The Irony of Menstruation: Vital but Impure

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“Sorry I cannot sit in the prayers, as I have my periods”

Does that sound familiar? I am sure it does!! Not surprisingly, many of us have either turned down invites for religious or related ceremonies or have had our relatives, friends and acquaintances do that, just because of the monthly menstrual cycle.

I was born in India and I also had a similar notion – I used to avoid going to temples during this phase of the month.  I don’t remember my mother ever explicitly asking us to follow this norm but I was well-aware of it- could have been through friends or overhearing someone in or outside the family. It seemed to be a norm- it was followed and accepted.

I am (generally) not a rebel and I usually choose my battles wisely. Having said that, this didn’t pose a threat to my freedom nor did it affect me emotionally. I don’t remember thinking in those terms at that age any way. However, I do reminisce one instance where I couldn’t go to a ‘Jagrata’ in the neighbourhood, an all night long Hindu ritual, in the honour of ‘Maa Durga’, where all my friends went and I missed out on the tasty ‘prasaad’. I am sure I must have questioned, “why I could not go?”, but I cannot recall the response I may have got.

My trips to the temple were, in some way or other, influenced by these ‘dates’. But this had little or no effect on me as such. Years went by and the custom continued, until the ‘D’ day arrived- yes, my ‘wedding day’. I had this beautiful lehenga that I was waiting to get into- all nervous but excited and amidst these feelings, my ‘periods’ unexpectedly decided to pay me a visit!

Traditionally speaking, Menstruation is seen as a form of impurity (Rierdan and Rise, 1995). It is considered a culturally sensitive subject and not generally spoken about in public. Procter & Gamble’s Whisper & Ipso, conducted a survey among 1,105 women and 202 men across 10 cities in India in 2014. It was reported that 75% women bought pads in a brown bag or newspaper- And we all know why!! Women find it embarrassing to talk about their periods due to associated shame, leave aside carrying sanitary napkins in transparent bags. Let me tell you, this survey was done amongst urban men and women, so it is ‘you’ and ‘me’ and not just women in villages or slums (As we may like to think!) that have such a perspective about menstruation.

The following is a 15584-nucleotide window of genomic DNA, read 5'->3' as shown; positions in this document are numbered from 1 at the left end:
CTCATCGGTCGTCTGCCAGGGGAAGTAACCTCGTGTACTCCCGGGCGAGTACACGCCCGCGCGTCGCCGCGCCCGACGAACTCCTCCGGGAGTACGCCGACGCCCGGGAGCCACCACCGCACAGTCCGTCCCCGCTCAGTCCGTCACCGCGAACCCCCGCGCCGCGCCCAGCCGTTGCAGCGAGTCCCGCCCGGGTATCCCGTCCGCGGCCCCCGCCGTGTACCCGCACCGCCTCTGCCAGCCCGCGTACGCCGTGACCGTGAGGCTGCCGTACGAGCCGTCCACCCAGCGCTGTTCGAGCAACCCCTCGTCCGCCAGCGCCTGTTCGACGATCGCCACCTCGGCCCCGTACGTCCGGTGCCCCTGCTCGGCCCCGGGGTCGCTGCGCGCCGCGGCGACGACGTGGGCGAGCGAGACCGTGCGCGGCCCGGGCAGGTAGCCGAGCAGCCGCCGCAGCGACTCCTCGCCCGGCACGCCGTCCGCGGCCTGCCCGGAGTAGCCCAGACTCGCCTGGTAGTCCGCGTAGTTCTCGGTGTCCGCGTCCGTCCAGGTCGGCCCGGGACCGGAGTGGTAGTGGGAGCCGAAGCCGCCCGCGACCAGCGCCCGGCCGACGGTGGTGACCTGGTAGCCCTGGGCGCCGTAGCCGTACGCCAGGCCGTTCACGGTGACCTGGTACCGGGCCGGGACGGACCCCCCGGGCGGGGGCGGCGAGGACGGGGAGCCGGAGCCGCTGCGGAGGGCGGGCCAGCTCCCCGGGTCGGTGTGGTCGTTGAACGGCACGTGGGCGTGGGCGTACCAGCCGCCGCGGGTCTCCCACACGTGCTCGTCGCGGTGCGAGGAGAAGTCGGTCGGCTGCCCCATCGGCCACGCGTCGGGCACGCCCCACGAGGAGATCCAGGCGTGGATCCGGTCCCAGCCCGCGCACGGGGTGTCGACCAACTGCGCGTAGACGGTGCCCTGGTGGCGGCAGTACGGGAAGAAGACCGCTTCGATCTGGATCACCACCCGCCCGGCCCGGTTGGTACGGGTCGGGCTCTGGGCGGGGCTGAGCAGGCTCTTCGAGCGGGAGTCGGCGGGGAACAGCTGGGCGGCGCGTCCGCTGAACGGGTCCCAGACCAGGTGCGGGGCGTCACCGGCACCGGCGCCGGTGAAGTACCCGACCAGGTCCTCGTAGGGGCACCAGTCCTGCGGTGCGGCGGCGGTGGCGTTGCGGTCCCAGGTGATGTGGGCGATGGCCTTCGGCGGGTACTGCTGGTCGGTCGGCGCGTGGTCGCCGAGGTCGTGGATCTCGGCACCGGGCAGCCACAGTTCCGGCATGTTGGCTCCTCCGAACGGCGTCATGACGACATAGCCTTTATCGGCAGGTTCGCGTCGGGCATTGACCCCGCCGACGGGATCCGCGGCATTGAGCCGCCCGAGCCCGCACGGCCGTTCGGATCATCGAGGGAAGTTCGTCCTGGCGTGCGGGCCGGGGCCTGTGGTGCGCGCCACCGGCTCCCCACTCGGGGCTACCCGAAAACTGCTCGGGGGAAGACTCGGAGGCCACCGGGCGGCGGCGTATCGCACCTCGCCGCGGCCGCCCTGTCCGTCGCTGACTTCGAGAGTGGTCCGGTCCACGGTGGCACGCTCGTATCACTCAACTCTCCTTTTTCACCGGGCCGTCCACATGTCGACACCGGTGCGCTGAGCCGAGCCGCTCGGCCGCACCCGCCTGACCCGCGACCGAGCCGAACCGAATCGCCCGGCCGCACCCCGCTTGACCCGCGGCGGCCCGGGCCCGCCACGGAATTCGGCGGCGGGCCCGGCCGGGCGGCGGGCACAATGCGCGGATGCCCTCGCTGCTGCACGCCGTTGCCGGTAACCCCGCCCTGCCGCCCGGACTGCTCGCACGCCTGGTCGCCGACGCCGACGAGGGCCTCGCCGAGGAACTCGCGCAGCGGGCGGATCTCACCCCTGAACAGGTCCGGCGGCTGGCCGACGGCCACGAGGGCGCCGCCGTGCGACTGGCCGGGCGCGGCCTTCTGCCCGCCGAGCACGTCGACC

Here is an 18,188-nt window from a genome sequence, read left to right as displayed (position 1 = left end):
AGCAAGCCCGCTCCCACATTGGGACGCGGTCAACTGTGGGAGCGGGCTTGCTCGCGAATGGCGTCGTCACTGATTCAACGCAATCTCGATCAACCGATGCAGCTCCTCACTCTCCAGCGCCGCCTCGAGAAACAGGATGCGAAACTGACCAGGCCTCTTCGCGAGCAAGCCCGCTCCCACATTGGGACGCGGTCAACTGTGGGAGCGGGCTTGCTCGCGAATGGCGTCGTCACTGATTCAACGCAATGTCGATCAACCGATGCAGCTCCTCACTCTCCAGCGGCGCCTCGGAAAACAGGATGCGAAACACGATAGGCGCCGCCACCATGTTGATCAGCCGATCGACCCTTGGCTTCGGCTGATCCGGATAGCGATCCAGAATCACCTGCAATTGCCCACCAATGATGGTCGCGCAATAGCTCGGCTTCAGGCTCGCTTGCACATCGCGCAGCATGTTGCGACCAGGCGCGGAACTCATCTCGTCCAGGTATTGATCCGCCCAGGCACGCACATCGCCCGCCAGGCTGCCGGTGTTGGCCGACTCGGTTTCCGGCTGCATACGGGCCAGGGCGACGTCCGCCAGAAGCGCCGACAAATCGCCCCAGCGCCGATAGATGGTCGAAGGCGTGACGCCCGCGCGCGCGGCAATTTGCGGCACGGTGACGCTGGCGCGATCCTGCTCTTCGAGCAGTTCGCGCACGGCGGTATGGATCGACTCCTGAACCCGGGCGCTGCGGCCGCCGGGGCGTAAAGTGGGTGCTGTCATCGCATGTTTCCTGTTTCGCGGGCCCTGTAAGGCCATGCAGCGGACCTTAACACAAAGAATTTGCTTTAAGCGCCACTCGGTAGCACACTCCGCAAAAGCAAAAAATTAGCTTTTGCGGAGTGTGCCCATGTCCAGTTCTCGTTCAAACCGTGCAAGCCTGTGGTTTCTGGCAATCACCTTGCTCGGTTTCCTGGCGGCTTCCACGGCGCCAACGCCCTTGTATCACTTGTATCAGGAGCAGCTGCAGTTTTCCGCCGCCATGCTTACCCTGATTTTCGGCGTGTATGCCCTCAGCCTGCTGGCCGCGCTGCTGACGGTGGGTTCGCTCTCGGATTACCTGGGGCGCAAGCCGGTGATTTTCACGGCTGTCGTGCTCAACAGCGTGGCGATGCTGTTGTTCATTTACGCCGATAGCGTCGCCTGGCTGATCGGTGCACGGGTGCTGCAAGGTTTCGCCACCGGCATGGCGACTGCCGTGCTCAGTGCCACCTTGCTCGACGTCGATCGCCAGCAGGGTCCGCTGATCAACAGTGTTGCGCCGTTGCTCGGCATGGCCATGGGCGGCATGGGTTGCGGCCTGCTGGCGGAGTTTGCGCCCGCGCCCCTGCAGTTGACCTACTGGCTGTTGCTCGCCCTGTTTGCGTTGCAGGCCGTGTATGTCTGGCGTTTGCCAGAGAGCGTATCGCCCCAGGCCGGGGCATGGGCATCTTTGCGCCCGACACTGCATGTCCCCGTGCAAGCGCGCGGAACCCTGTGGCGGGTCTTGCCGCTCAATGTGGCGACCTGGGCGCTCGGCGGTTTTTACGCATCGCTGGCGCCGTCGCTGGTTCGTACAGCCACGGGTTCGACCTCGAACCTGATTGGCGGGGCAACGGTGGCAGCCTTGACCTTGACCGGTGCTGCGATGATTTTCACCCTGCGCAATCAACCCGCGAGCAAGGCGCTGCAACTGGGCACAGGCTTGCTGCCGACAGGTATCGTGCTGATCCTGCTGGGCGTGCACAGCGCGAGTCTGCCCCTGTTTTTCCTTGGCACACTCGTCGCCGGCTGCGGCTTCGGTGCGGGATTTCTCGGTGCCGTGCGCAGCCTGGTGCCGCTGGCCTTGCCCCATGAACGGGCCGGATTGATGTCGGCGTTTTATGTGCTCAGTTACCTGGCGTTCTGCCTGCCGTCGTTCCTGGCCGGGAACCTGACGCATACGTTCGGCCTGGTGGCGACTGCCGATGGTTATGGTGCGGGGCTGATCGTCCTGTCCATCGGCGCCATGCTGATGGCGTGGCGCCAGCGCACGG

Strangely, on one hand, Menarche, i.e. the onset of menstruation, often quoted as ‘readiness of a girl for marriage’ is celebrated, while on the other, we ourselves consider periods to be an ‘unclean’ state. In our culture, where childbirth is a chance to celebrate the creation of life and as a woman, giving birth is her biggest rite of passage, we consider the reproductive cycle, which prepares a woman’s body for pregnancy each month, as unholy.

Coming back to me and my own experience. In the Indian tradition, marriage is a religious ceremony – so would I have refrained from getting married that day? For me, menstrual cycle is a natural biological process and I let it flow through its natural course. I can understand that they may be painful or uncomfortable, but certainly not sinful. People who mattered to me, were aware of it and doesn’t that only matter after all?

Anyhow, being a social researcher, focusing on ‘reproductive health of women’, how could I have let a natural occurrence dull the sparkle of my wedding.

Having said that, I do appreciate and respect other people’s sentiments- and if I am ever invited for a religious ceremony- I do let them know ‘I am bleeding’ and try and understand their preference of whether I attend their ceremony or how I attend it.

I have never let ‘my periods’ come in the way of worship. I don’t believe in treating a menstruating woman as dirty or impure. God is the same for all of us, for rich or poor, for men or women, whether we are bleeding or not.

I think it is time, we speak openly about menstruation, to help us all break through the traditions of myths and taboos. Media is very powerful, but in a country like India, it can do wonders in creating change in the society. Curious to see how the upcoming Bollywood movie #Padman will be received by the Indian audience and if it will be able to create a stir and will be a step in the right direction in opening a dialogue regarding this very taboo topic. We can certainly hope so!

P.S. This blog attempts to put forward some of the learning and thoughts arising from my doctoral research along with my first-hand experiences. As you would appreciate, this is a very wide theme and one blog cannot do justice to it. Feel free to write to me if there is any specific perspective of ‘menstruation’ that you would like me to write about.

Also, feel free to get in touch, if you wish to know more about me, my research or for a general chat – would be happy to help and support. I’d be happy to share my thoughts and experiences. You can message me personally at radhikamutreja@gmail.com.

 

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